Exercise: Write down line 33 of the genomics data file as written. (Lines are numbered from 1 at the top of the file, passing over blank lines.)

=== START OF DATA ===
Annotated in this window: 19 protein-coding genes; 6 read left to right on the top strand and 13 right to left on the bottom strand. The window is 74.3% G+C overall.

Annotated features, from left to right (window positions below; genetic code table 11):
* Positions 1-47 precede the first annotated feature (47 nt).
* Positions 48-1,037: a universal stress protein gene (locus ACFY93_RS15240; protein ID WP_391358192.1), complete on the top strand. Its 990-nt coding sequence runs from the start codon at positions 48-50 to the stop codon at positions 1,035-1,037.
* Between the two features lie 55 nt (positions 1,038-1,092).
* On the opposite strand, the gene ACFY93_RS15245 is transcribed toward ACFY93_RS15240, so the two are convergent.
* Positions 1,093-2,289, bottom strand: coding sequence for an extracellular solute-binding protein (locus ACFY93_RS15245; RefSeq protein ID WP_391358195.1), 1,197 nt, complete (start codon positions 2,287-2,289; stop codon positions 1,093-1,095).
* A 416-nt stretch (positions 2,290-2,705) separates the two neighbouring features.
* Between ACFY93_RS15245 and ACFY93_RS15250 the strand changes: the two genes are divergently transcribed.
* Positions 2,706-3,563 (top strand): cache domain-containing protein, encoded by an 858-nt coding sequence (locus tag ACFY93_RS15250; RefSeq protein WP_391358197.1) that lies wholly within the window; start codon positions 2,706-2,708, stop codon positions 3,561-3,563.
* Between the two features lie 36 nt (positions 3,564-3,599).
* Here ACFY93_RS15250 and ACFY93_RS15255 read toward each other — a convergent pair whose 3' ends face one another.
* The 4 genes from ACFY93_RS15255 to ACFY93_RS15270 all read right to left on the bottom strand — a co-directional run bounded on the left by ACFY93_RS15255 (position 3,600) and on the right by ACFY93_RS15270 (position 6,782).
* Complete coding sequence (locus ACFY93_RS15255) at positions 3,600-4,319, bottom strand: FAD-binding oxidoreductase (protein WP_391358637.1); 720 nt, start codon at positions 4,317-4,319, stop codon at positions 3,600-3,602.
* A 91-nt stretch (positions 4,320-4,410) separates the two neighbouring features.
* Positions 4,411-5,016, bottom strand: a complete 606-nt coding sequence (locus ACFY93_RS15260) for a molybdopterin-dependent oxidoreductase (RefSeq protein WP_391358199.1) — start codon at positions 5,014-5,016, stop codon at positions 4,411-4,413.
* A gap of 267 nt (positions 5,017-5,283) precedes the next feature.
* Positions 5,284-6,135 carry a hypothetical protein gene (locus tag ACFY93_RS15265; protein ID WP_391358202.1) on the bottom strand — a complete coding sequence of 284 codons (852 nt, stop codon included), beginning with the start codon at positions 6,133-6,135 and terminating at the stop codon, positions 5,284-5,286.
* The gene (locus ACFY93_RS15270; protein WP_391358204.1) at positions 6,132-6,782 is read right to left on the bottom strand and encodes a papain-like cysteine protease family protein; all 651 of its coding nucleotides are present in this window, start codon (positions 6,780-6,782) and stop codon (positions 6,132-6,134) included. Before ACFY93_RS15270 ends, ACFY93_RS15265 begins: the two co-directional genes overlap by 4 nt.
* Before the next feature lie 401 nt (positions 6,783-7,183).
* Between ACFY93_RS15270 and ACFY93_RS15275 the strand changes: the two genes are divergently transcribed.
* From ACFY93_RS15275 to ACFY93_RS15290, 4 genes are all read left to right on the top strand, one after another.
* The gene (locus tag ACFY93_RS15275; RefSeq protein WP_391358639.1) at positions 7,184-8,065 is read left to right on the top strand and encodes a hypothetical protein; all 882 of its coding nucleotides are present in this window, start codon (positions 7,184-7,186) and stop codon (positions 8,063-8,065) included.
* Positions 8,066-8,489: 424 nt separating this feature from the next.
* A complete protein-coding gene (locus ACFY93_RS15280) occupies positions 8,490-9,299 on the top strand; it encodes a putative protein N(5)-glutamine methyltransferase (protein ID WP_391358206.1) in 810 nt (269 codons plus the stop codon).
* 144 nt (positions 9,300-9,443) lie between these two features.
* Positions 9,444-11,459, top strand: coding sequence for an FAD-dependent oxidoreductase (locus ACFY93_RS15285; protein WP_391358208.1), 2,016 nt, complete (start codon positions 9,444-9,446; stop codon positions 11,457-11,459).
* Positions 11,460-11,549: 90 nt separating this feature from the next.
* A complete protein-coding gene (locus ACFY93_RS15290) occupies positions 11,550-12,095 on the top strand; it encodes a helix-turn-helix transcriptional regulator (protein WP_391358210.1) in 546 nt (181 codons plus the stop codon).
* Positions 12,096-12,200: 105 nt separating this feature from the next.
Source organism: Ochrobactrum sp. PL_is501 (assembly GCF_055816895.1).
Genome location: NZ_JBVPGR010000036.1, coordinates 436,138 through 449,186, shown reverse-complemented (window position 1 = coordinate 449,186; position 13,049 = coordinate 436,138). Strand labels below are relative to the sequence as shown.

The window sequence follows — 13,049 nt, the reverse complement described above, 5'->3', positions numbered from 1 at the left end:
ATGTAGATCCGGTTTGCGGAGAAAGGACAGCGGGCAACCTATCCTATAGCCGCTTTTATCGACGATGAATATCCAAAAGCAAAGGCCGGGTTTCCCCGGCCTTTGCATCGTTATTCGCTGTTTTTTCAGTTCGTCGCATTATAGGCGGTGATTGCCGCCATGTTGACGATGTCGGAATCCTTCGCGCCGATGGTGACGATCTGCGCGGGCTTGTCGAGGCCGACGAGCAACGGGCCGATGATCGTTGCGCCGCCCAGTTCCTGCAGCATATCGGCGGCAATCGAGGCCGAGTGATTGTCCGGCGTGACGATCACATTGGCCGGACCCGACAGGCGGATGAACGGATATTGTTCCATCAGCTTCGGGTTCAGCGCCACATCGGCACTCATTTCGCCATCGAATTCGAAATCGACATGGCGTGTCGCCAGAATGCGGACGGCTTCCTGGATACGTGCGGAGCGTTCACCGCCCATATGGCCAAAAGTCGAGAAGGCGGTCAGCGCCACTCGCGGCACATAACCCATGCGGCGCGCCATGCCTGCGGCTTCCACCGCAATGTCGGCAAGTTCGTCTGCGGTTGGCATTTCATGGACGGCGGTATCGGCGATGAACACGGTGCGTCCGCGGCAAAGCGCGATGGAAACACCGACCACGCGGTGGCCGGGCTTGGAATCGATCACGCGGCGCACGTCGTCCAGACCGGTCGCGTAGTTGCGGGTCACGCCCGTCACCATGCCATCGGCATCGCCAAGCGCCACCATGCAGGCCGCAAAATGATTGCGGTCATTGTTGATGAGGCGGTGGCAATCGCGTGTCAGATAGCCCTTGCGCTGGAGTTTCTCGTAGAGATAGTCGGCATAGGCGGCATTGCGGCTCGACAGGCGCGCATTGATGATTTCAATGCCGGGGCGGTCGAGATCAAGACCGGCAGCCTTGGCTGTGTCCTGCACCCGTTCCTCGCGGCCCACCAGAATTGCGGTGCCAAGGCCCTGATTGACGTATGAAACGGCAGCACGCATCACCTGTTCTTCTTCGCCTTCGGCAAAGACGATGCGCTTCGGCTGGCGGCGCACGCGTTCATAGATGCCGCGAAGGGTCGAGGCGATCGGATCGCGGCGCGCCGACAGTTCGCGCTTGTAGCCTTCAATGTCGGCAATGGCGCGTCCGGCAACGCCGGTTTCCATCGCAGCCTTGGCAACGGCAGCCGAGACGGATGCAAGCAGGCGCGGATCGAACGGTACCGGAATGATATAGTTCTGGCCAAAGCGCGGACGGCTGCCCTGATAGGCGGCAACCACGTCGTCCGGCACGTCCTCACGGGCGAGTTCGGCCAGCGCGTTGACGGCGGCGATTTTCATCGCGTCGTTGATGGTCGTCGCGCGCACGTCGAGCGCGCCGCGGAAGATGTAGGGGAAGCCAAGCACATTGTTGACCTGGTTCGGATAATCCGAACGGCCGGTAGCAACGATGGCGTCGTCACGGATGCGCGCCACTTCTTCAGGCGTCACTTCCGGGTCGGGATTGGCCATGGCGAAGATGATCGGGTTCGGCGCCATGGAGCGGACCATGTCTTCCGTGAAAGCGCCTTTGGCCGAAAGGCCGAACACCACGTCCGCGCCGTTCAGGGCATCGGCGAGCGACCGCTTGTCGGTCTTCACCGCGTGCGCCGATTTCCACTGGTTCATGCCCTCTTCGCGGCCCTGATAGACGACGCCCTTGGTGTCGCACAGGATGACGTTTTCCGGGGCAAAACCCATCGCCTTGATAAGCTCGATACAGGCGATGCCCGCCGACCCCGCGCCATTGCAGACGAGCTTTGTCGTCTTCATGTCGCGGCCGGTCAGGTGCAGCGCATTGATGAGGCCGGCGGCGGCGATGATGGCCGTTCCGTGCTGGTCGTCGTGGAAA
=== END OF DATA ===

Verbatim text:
The window sequence follows — 13,049 nt, the reverse complement described above, 5'->3', positions numbered from 1 at the left end: